Origins of EAAF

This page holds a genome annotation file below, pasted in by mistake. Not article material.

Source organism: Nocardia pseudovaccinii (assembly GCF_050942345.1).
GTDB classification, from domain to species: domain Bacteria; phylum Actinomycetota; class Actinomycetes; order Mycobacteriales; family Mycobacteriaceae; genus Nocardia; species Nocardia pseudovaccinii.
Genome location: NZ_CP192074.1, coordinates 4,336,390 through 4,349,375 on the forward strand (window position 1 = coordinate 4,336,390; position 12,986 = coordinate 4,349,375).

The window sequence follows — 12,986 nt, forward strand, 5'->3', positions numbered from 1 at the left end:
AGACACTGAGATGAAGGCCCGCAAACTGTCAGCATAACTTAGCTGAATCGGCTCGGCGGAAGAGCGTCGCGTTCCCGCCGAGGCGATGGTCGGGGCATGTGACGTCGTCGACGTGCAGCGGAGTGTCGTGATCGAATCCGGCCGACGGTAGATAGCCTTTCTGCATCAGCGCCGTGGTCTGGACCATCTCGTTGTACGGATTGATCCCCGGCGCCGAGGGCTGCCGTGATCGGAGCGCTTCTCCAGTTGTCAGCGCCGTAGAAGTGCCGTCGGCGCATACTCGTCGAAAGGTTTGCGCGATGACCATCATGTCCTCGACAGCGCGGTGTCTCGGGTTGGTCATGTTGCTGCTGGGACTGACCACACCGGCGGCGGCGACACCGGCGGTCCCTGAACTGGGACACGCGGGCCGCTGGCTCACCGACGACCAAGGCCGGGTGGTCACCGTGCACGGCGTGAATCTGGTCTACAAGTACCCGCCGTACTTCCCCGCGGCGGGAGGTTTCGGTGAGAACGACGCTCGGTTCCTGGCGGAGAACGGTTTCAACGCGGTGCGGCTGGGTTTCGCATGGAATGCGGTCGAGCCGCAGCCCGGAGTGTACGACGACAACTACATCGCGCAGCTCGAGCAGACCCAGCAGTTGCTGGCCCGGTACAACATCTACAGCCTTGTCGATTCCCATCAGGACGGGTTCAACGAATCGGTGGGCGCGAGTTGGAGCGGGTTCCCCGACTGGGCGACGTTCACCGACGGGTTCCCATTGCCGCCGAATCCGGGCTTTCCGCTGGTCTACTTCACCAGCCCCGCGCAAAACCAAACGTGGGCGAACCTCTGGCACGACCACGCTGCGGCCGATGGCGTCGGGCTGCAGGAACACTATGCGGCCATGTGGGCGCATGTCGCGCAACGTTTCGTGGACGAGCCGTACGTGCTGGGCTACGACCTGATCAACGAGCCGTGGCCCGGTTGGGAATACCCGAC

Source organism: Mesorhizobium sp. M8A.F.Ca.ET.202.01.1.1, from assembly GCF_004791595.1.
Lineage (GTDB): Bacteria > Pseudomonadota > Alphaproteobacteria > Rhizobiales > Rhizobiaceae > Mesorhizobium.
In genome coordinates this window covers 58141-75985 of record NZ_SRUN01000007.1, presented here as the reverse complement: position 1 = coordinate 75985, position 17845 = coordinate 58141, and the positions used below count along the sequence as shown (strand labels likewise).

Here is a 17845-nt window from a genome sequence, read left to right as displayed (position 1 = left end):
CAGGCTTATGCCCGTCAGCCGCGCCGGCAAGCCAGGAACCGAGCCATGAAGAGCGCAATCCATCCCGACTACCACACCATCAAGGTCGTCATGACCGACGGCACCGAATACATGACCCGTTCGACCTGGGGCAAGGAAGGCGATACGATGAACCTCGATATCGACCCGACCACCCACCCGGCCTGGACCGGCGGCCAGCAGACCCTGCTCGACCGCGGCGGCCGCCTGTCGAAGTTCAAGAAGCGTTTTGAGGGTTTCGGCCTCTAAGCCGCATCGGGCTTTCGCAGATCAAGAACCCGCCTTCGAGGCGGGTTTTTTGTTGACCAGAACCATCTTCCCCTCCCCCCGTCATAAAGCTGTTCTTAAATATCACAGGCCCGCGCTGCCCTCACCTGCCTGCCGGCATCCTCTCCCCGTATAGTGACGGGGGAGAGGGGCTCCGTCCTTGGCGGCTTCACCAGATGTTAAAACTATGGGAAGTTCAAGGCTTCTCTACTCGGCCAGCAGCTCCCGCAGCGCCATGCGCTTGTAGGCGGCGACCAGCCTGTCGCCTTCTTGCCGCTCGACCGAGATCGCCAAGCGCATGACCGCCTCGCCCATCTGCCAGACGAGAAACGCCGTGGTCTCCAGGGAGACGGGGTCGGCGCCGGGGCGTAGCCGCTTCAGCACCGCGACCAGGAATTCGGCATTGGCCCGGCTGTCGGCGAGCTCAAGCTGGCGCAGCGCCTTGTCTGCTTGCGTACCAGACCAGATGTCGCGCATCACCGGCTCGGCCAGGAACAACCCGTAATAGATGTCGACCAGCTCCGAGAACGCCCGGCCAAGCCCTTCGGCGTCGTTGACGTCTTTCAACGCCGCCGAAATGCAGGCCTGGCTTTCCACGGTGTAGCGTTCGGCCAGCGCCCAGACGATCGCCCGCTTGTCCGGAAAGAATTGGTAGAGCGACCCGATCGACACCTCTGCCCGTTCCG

In late 1984, I got a request from the American Association for the Advancement of Science. They wondered if I could go to Argentina for a few weeks to give the newly established democratic government some advice. It came after the end of roughly eight years of rule by a military dictatorship called the junta. And during that time, thousands of Argentine men, women, and children disappeared. They became known as the desaparecidos, "the disappeared ones." The new government was trying to find out what happened to the disappeared, scenes like this were being played out all over Argentina. After attempting to recruit a team of professionals and finding that none existed in my area of forensic anthropology in Argentina at the time—because the work was considered very dangerous at the time. At this time, the military could have come back in any moment, and the people who would be doing these kinds of investigations would be on the next round of disappearances. I was very fortunate, though. The word had gone out over the student grapevine that I needed some help, and a very gallant little group of Argentine anthropology and medical students came forth and volunteered. And so I decided I would stay down and see if I could train them. I didn't have time for any classroom teaching. We just had to go to work out in the cemeteries where the disappeared were buried, and we spent days and days and days exhuming the graves and taking the bones back to the laboratory to be examined, measured, and do the other things that forensic anthropologists do.